Chapter Forty

I take me a lover

I was glad to reach the safety of my home that evening. My meeting with Captain Somerville had given me much to think on, and I wanted only to eat and rest a while before the rigours of the night began. I therefore went straight to the kitchen and stole a plate of food from under the nose of our dear Deaf Tom. I then locked myself in my room and devoured the meal as if I had not eaten for a month. Replete, I undressed, washed as best I could in a bowl of cold water, and redressed in a confection of silk and lace. The mirror showed me a youthful face that needed only powder and beauty spot to complete the vision. I pinned up my hair, powdered it some, and gave to the air that I was the most beautiful of Mother Shadbolt’s nuns. It was a lie: Daisy was the prettiest of us, but a girl must bolster her ego when she can.

I had not bargained on seeing Lord Appleby that evening, but when I descended to the parlour, Mother Shadbolt told me he had arrived not an hour earlier. On hearing I had gone out to run an errand for her (I was grateful to her for the lie), took himself off to our scullery. I absented myself then from the melee of lustful gentlemen and cavorting sisters. I needed to ascertain if he intended to stay, and what he would have me do for the rest of the evening. I could not very well bed another with him in the house.

Imagine my shock when I found not one man, but three, with bowed heads and all in intimate conversation on the nature of electricity and the means to which it might be turned. I had expected Lord Appleby, but to find him with his brother, the dreaded Westman, and Lucius, stopped me in my tracks. I almost returned from whence I had come, save that Westman noticed my entrance, caught me by the arm and dragged me into the room.

“We have a willing victim,” he said. 

I could not imagine what he meant, and tried to pull away, but he held me fast.

“Sir, you are hurting my arm,” I said.

His eyes pierced my very soul, and I turned my head away so that I did not have to look at him. My heart beat hard in my chest. I was caught in that old confusion of like and dislike, trust and mistrust, fear and enticement. Why did he have this effect on me? 

“What would you have me do?” I asked, directing myself to Lord Appleby. He was stripped to his shirt sleeves in a most workman-like manner. The pieces of his invention were assembled upon the scullery table: the bell jar, the ribbons of metal, the gold assemblage, and the wheel. This, Lucius tested by turning the handle, which was itself attached to a spindle. 

“This is just the beginning,” said Lord Appleby. He had a maniacal look about him. “A larger version will follow. For now though, we must measure its ability to send participants into a sexual frenzy the like of which will set all of London abuzz.” He laughed. 

Like as not, he would end his days in Bedlam.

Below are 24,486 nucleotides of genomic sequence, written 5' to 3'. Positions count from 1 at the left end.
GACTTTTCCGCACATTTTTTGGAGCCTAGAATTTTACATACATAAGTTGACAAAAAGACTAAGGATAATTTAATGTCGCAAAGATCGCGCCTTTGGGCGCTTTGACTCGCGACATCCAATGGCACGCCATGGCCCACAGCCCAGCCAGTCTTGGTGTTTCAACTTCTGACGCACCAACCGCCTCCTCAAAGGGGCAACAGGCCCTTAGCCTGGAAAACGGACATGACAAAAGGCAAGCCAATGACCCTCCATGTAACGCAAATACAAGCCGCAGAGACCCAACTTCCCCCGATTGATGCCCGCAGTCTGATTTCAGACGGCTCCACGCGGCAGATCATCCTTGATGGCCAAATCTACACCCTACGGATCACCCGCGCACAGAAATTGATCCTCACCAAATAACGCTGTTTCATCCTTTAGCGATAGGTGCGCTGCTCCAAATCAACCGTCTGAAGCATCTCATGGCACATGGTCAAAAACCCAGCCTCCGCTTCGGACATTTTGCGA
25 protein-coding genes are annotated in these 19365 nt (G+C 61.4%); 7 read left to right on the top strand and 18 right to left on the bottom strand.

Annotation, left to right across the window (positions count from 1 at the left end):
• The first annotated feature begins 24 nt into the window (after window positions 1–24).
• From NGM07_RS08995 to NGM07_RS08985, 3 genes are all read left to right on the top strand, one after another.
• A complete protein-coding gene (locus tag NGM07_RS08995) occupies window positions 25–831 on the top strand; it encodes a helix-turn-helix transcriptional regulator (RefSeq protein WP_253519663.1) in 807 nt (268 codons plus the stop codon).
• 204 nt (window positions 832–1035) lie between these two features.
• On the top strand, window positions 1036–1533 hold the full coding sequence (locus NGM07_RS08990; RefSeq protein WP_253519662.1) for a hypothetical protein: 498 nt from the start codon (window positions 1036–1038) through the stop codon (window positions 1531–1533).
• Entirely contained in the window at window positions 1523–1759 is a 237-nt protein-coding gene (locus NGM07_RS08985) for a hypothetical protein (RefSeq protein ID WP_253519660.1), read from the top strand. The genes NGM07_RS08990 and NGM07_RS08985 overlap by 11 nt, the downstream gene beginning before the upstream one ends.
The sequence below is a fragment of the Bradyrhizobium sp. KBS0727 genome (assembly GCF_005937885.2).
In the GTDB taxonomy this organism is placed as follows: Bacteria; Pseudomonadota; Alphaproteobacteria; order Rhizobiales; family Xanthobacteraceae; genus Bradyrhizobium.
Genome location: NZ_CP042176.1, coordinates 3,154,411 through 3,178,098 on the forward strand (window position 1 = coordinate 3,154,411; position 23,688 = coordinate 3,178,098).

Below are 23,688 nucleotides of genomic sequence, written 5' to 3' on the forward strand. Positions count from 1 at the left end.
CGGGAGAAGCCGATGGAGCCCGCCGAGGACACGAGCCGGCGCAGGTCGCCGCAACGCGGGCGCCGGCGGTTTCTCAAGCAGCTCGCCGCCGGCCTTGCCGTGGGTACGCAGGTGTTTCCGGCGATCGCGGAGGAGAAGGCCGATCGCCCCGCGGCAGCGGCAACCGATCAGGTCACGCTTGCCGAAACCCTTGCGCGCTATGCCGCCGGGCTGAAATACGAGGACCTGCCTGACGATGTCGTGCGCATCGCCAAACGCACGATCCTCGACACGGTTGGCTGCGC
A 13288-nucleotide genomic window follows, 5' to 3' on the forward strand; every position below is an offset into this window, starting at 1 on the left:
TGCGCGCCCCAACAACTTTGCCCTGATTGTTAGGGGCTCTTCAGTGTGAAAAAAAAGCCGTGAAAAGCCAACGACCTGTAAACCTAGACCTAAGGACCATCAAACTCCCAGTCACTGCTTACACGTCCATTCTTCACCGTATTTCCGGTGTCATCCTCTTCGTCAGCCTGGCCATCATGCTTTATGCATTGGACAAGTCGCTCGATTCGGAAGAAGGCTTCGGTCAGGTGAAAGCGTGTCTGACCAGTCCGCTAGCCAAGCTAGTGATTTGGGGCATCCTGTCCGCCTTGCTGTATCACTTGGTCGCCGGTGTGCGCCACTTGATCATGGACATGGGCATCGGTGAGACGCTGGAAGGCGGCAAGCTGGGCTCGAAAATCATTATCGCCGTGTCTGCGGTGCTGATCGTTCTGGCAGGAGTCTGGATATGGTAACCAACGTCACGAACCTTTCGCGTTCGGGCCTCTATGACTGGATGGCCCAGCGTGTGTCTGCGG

“You wish to do what?” I said. 

Bozzy’s words came into my mind: a ‘Temple of Hymen’. Was this what he meant? Our house would become an electrical bagnio for those whose fetishes had outrun their normal course?

“It is really quite simple,” said Westman. “My brother wishes to create a place where the discerning amongst us will enjoy electrical titillation.”

It was as I thought. I pulled away. He held fast. I begged Lucius with my eyes, but he could do nothing, for he wound the handle and dared not release it until he was told to do so.

“Is it not exciting? To see the electricity jump? Here, it is stored in the Leyden jar. From there it traverses the metal ribbons. It is completely safe. Place your hand here, my dear,” said Lord Appleby. 

He thrust forward a cylindrical piece of the apparatus, which was attached to the equipment by the ribbons. I refused. Lord Appleby took my hand from his brother’s grasp and forced it down onto the cylinder. At once, I felt a tingle throughout the entirety of my arm such that I wished instantly to tear myself away.

“Ha. Imagine that feeling on certain parts of our body. We can try it now if you wish.” 

His eyes were aflame with passion, but not for love of me, but for his invention. Lucius ceased to wind and I was released from my torment.

“Keep winding man. Keep winding,” shouted Lord Appleby. Lucius started up once more.

“No,” I said. “I do not wish to be party to this devilry.” 

My hand and arm still tingled from the sensation of having been ‘electrified’ by the equipment laid out before me.

“Come now my dear. Electricity is wonderfully invigorating. Why even that Methodist minister, Wesley, uses it on his congregation of sinners. Keep it up Lucius. We must charge the jar. Next week we will begin work on the bed.”

“The bed?” 

I glanced at Westman. He had taken up a place by the window. A devil of a smile played on his lips. What kind of madness was this? I could cope with all manner of strange requests: from the man who wished to suck at my toes through my stockings, to those who wished me to beat them whilst they lay across my knee. Others would have me dress them in women’s clothes, or simply sit with me and do no more than curl my pubic hair around their little finger. All needs could be accommodated for the right price, but this… this saw devilry and fetish brought to a new height.